SOIL PROBLEMS AND RECOMMENDED SOLUTIONS IN AGRICULTURE
Soil problems are a major cause of low production levels in many cropping ventures. Farmers with little or no knowledge of the basic soil problems, apply ineffective remedies raising the cost of production without any resultant benefits in both the short and long term, to the farmer. The post presents the basic soil problems and simple and most effective ways of solving them.
• Soil lacking organic matter
Correction: Add compost
Common to soils that have been continually farmed using less-sustainable methods.
Soil without organic matter may have poor water retention, drainage issues, little to no organism activity, failing crops, among others. This condition makes it almost impossible to crop on such soils. You can remedy this by incorporating compost into the soil. Spread 3-inch-deep compost layer and incorporate it into 3 to 6 inches of soil. You should apply fully decomposed compost to prevent the decomposition process from depriving crops of certain nutrients. You can additionally grow cover crops during fallow periods to encourage soil biota activity. Moreover, you can practice crop rotation and conservation agriculture. Do not till a wet soil to avoid compaction.
• Soil too dry
Correction: Add compost
This, as one of the basic soil problems, is common to sandy soils. If your soils dry out too quickly, you can add compost. This will add both nutrients and increase water retention capacity of the soil. Compost that is not fully decomposed may harm your plants as it continues to break down. You can practice no-till under conservation agriculture. This will also help to improve water retention and reduce water loss by evaporation. No-till agricultural technology also improves your soil’s structure in the long-term.
• Soil too wet
Correction: Add compost, sand, pea gravel
This condition is common to low-lying areas and clay soils
It is usually caused by the compact nature of soil particles which do not allow good drainage of water. You can amend this by incorporating sand or gravels into the soil. The addition of sand or gravels will also require that you add organic materials to address soil nutrients problems. Avoid adding sand to clay soils. This mixture can set up like concrete. It is recommended that clay soils should be amended with approximately 0.8 cubic meters of gravel or compost per 100 square feet. However, the rate for non-clay soils may vary depending on the choice of the amendment and the soil type.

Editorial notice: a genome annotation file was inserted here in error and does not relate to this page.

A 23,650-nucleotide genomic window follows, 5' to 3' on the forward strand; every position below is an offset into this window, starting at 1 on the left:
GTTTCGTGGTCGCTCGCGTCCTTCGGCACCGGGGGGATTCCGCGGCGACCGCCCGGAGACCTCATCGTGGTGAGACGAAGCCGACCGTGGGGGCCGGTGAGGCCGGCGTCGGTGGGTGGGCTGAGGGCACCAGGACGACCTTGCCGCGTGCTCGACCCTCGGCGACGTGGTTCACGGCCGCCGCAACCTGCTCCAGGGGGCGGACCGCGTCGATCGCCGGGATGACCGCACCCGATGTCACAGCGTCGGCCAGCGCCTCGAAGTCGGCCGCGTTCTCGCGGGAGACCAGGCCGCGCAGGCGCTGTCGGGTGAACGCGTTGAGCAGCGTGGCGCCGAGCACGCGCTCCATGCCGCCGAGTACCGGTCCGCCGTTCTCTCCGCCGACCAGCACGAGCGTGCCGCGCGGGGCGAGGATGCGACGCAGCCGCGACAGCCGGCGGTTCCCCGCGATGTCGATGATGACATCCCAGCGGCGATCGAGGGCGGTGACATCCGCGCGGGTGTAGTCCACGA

• Soil acidic
Correction: Add dolomitic lime, wood ash
Common to areas of high rainfall, poor drainage, heavy nitrogen fertilizer use and high evergreen-tree population.
Many farmers use lime to address the issue of soils with low pH (acidic soils). In an already established area, lime can be incorporated by rainfall or irrigation. The application rates may vary depending on the soil’s pH and soil type. The advice of the soil-testing expert may be required. Wood ash should be applied more cautiously as an excess of it can raise the potassium level in the soil and prevent plants from absorbing other nutrients. It is recommended that you use not more than approximately 1kg per 9square meters.Also you can grow acidic-soils tolerant crops like potatoes and sweet potatoes.
• Soil alkaline
Correction: Add Elemental sulphur, iron sulphate
Common to clay soils, arid and semi-arid climates.
For soils with high pH from soil test results, apply elemental sulphur and iron sulphate. The rate of application depends on the type of soil and you may need the recommendation of a soil-testing expert. Apply the elemental sulphur about a year before planting because the elemental sulphur reacts slowly with the soil. Alkaline soils require continual buffering, so you must monitor soil pH each year and apply the necessary amendment. For perpetual alkaline soils, you can also grow crops which are tolerant to high pH.
• Soil with excess salinity (salt content) or sodicity (sodium content)
Correction: Add elemental sulphur, gypsum (calcium sulphate) .Common to arid and semi-arid climates, low-lying areas near salt water.
If you confirm that your soil has excess salinity after soil testing, you can apply gypsum and elemental sulphur. The rates of application for gypsum and elemental sulphur may vary depending on the type of soil. The rates of application, therefore, must be recommended by the soil testing expert. Be careful not to apply to gypsum to sandy or acidic soils. This can cause mineral deficiencies in plants. Apply the elemental sulphur about a year before planting because the elemental sulphur reacts slowly with the soil. Poor drainage may also be a cause of sodic and saline soils. In this case, you may apply compost, sand or gravels as in soils that are too wet.
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1 Comment

Agya Annor · 4th September 2018 at 11:14 am

Kudos…Your post always inspires me as an organic farming advocator

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